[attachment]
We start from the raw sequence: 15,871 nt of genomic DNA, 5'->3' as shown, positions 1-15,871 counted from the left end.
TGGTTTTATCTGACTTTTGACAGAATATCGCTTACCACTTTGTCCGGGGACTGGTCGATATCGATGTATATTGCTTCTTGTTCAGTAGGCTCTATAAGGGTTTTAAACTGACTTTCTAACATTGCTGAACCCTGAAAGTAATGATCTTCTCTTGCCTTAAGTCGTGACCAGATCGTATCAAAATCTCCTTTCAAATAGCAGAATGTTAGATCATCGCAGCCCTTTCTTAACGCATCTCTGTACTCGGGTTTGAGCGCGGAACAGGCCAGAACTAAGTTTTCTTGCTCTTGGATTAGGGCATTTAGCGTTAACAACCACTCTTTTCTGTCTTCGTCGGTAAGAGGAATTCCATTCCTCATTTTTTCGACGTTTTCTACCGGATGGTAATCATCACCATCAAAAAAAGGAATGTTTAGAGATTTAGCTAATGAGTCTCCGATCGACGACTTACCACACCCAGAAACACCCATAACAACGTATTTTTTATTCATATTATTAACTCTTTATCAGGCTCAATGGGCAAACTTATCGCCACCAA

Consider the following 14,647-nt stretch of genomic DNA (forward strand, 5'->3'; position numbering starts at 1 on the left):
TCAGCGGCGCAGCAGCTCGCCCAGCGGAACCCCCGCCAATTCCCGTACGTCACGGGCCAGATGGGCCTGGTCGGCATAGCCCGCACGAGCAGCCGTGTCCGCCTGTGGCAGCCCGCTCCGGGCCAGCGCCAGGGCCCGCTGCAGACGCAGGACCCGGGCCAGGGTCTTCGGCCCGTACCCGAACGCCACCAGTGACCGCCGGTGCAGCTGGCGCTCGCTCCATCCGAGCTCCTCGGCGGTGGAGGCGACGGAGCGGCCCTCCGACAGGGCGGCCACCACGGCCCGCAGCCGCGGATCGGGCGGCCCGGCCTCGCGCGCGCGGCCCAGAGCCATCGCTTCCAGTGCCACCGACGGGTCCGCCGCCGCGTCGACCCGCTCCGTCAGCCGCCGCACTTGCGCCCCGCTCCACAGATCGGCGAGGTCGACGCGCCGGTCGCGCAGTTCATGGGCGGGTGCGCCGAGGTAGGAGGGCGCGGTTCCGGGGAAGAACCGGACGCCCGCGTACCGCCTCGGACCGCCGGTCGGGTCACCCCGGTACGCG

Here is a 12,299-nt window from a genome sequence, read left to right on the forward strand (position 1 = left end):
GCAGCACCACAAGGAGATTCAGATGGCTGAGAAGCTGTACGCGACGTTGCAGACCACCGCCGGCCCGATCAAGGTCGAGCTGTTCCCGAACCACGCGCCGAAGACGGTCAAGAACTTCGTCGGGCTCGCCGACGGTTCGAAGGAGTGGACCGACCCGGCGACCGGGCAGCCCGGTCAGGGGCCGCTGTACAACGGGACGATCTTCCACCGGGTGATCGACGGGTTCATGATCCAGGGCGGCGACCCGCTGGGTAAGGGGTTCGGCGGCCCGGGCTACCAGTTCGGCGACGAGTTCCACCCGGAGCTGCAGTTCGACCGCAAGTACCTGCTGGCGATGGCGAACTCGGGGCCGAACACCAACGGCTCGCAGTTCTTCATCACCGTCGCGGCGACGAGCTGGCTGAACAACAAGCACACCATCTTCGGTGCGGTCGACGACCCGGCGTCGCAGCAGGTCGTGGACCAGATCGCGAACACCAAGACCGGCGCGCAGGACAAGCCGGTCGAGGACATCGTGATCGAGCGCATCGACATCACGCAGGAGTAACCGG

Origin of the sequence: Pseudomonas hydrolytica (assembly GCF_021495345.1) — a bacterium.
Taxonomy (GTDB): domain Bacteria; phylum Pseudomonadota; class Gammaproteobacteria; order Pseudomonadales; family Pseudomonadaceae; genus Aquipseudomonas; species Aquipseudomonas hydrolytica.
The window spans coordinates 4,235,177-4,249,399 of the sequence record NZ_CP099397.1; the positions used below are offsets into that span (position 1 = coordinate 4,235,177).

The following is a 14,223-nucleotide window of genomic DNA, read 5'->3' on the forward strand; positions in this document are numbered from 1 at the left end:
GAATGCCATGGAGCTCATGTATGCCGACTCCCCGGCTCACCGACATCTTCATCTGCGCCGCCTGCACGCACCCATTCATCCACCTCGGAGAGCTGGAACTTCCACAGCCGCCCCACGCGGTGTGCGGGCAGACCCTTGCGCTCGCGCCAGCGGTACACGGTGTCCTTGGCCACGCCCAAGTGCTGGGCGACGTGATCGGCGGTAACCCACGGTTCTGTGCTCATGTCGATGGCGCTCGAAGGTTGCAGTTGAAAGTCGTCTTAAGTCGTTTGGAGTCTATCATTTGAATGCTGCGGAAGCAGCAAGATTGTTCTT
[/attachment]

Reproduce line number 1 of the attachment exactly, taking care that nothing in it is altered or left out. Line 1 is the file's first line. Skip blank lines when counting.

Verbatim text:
We start from the raw sequence: 15,871 nt of genomic DNA, 5'->3' as shown, positions 1-15,871 counted from the left end.